Federal prosecutors in New York are preparing to file criminal charges as early as this week against two Bureau of Prisons workers who were supposed to check regularly on millionaire offender Jeffrey Epstein the night he hanged himself in his cell, according to people familiar with the matter.
The two corrections workers, whose names have not been released, fell under suspicion immediately after Epstein was found early on the morning of Aug. 10 in his cell at the Metropolitan Correctional Center, a federal jail used primarily for people awaiting trial.
The New York City medical examiner ruled his death a suicide by hanging, though lawyers for the disgraced financier have questioned that conclusion.
At the time of his death, the 66-year-old Epstein had been at the facility in Lower Manhattan for more than a month on charges that could have led to a prison sentence of as much as 45 years. He had pleaded not guilty, and the case was due to go to trial next year.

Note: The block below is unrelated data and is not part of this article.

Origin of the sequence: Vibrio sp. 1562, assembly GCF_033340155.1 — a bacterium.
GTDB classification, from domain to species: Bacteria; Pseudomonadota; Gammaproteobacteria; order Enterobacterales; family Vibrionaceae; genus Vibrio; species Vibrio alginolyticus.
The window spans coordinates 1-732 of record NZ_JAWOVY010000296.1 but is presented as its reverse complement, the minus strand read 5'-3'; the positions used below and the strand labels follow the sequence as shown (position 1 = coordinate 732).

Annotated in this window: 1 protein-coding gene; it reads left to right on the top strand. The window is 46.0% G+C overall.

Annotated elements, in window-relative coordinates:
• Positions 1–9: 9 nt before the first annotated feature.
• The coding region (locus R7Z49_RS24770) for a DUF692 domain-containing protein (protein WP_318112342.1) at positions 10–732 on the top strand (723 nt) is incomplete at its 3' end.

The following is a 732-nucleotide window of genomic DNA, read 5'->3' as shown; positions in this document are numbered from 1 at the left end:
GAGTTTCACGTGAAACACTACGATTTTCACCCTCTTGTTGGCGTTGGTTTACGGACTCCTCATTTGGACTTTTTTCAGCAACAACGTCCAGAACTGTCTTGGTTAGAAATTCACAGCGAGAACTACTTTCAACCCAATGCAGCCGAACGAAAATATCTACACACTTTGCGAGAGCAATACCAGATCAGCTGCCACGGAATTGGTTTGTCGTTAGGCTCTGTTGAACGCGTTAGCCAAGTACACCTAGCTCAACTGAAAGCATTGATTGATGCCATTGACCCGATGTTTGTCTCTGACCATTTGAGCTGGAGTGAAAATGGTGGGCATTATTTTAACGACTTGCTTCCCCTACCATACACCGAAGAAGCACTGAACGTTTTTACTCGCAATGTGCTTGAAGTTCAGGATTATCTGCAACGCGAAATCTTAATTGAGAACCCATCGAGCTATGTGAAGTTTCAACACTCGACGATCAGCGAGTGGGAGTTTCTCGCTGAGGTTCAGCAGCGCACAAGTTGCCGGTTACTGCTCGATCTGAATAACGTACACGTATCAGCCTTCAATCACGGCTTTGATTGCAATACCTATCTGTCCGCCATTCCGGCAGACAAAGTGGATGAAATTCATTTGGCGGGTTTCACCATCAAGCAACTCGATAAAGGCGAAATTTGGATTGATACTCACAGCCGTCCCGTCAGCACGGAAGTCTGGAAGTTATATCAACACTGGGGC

The death of the most high-profile defendant in the federal prison system led to a major shake-up at the Bureau of Prisons. Attorney General William Barr brought in a former director of the agency to run it again, and he replaced the top official at the MCC, saying the preliminary investigation had found “serious irregularities at the center.”
Those irregularities include logs indicating that Epstein was checked on regularly, in accordance with MCC procedures. Investigators don’t believe those checks happened, according to the people familiar with the matter, who spoke on the condition of anonymity to discuss an ongoing investigation. The two staffers were placed on leave shortly after Epstein’s death.
Prosecutors have been focused on charges against the officers of falsifying federal records, people familiar with the matter said. In recent weeks, they sought to have the officers plead guilty, though they refused, the people said.
A spokesman for the U.S. attorney in Manhattan declined to comment.
(c) 2019, The Washington Post · Devlin Barrett, Matt Zapotosky